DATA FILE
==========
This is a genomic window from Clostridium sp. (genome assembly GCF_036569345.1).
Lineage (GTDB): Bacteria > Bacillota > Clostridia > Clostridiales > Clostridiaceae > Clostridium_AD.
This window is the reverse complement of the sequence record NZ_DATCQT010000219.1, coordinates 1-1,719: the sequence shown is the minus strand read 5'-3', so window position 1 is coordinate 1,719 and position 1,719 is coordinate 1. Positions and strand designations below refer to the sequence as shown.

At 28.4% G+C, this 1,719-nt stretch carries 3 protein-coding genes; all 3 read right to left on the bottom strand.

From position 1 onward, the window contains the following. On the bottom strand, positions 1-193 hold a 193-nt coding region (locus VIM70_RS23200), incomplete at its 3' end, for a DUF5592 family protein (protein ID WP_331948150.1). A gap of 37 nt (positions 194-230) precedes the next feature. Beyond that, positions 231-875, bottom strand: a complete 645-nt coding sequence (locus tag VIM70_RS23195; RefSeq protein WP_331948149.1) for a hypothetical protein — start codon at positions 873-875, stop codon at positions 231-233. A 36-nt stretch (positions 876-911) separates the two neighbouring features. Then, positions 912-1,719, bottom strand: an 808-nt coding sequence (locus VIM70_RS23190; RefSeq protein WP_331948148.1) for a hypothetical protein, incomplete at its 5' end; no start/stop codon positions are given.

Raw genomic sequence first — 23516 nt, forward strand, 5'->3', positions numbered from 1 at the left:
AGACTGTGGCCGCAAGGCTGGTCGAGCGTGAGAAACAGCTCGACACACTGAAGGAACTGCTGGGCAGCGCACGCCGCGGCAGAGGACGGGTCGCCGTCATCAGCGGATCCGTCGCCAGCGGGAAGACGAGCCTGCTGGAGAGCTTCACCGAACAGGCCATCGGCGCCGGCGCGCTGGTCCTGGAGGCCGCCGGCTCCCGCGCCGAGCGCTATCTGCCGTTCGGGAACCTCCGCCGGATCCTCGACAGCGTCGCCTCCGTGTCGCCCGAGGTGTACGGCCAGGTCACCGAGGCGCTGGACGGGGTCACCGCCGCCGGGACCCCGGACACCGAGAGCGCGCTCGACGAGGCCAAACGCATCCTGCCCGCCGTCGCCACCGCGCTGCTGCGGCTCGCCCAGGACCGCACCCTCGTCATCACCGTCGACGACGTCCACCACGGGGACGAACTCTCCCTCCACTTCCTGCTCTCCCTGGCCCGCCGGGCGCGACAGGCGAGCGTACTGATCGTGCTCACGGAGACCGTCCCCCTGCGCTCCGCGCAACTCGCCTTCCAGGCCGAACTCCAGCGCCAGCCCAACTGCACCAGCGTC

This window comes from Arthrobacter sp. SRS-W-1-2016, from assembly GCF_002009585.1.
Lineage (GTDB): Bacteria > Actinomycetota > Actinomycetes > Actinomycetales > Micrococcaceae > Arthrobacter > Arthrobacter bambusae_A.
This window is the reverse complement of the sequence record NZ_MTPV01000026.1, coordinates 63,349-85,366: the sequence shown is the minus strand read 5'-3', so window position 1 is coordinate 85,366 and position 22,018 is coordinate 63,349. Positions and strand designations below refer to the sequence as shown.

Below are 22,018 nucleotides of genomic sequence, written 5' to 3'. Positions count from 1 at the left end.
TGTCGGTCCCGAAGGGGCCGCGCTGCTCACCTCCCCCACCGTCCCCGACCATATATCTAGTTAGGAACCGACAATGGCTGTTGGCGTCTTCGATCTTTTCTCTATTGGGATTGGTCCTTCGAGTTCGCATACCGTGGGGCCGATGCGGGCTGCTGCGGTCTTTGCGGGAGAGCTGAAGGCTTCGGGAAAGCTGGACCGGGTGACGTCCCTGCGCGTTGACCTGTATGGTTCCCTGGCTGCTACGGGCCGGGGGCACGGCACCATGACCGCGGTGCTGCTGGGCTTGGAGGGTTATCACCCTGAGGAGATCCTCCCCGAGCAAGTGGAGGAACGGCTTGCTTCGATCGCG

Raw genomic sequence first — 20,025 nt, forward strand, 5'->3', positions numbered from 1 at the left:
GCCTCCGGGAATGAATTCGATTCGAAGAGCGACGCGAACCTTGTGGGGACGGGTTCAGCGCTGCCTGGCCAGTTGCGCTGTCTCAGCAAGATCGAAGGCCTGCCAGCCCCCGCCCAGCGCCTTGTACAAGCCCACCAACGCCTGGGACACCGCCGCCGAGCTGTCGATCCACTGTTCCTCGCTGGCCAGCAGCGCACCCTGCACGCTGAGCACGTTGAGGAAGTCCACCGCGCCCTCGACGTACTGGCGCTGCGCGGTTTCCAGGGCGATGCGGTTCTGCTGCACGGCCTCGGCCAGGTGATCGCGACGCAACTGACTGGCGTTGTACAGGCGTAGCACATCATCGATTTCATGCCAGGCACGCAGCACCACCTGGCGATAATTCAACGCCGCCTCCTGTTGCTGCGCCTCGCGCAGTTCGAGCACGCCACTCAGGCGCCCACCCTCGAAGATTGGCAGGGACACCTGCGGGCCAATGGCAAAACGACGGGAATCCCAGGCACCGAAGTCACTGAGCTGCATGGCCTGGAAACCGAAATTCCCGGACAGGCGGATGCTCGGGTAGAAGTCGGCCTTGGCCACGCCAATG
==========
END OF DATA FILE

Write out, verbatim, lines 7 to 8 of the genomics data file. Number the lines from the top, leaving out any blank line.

AGACTGTGGCCGCAAGGCTGGTCGAGCGTGAGAAACAGCTCGACACACTGAAGGAACTGCTGGGCAGCGCACGCCGCGGCAGAGGACGGGTCGCCGTCATCAGCGGATCCGTCGCCAGCGGGAAGACGAGCCTGCTGGAGAGCTTCACCGAACAGGCCATCGGCGCCGGCGCGCTGGTCCTGGAGGCCGCCGGCTCCCGCGCCGAGCGCTATCTGCCGTTCGGGAACCTCCGCCGGATCCTCGACAGCGTCGCCTCCGTGTCGCCCGAGGTGTACGGCCAGGTCACCGAGGCGCTGGACGGGGTCACCGCCGCCGGGACCCCGGACACCGAGAGCGCGCTCGACGAGGCCAAACGCATCCTGCCCGCCGTCGCCACCGCGCTGCTGCGGCTCGCCCAGGACCGCACCCTCGTCATCACCGTCGACGACGTCCACCACGGGGACGAACTCTCCCTCCACTTCCTGCTCTCCCTGGCCCGCCGGGCGCGACAGGCGAGCGTACTGATCGTGCTCACGGAGACCGTCCCCCTGCGCTCCGCGCAACTCGCCTTCCAGGCCGAACTCCAGCGCCAGCCCAACTGCACCAGCGTC

This window comes from Arthrobacter sp. SRS-W-1-2016, from assembly GCF_002009585.1.